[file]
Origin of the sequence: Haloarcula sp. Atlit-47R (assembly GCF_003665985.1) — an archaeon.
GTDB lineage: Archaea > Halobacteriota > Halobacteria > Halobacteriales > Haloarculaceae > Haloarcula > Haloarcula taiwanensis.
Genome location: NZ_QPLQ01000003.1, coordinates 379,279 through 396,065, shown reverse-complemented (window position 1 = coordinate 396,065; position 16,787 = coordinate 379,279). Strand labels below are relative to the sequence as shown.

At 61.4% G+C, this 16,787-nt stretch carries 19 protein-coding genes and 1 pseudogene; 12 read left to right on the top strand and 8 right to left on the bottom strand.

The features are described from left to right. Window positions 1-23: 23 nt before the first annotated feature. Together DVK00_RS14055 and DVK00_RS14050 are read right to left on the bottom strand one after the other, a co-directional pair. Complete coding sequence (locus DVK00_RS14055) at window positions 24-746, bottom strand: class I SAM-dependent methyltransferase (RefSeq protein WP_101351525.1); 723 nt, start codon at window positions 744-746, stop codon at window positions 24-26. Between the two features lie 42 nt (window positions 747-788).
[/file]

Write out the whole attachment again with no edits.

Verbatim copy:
Origin of the sequence: Haloarcula sp. Atlit-47R (assembly GCF_003665985.1) — an archaeon.
GTDB lineage: Archaea > Halobacteriota > Halobacteria > Halobacteriales > Haloarculaceae > Haloarcula > Haloarcula taiwanensis.
Genome location: NZ_QPLQ01000003.1, coordinates 379,279 through 396,065, shown reverse-complemented (window position 1 = coordinate 396,065; position 16,787 = coordinate 379,279). Strand labels below are relative to the sequence as shown.

At 61.4% G+C, this 16,787-nt stretch carries 19 protein-coding genes and 1 pseudogene; 12 read left to right on the top strand and 8 right to left on the bottom strand.

The features are described from left to right. Window positions 1-23: 23 nt before the first annotated feature. Together DVK00_RS14055 and DVK00_RS14050 are read right to left on the bottom strand one after the other, a co-directional pair. Complete coding sequence (locus DVK00_RS14055) at window positions 24-746, bottom strand: class I SAM-dependent methyltransferase (RefSeq protein WP_101351525.1); 723 nt, start codon at window positions 744-746, stop codon at window positions 24-26. Between the two features lie 42 nt (window positions 747-788).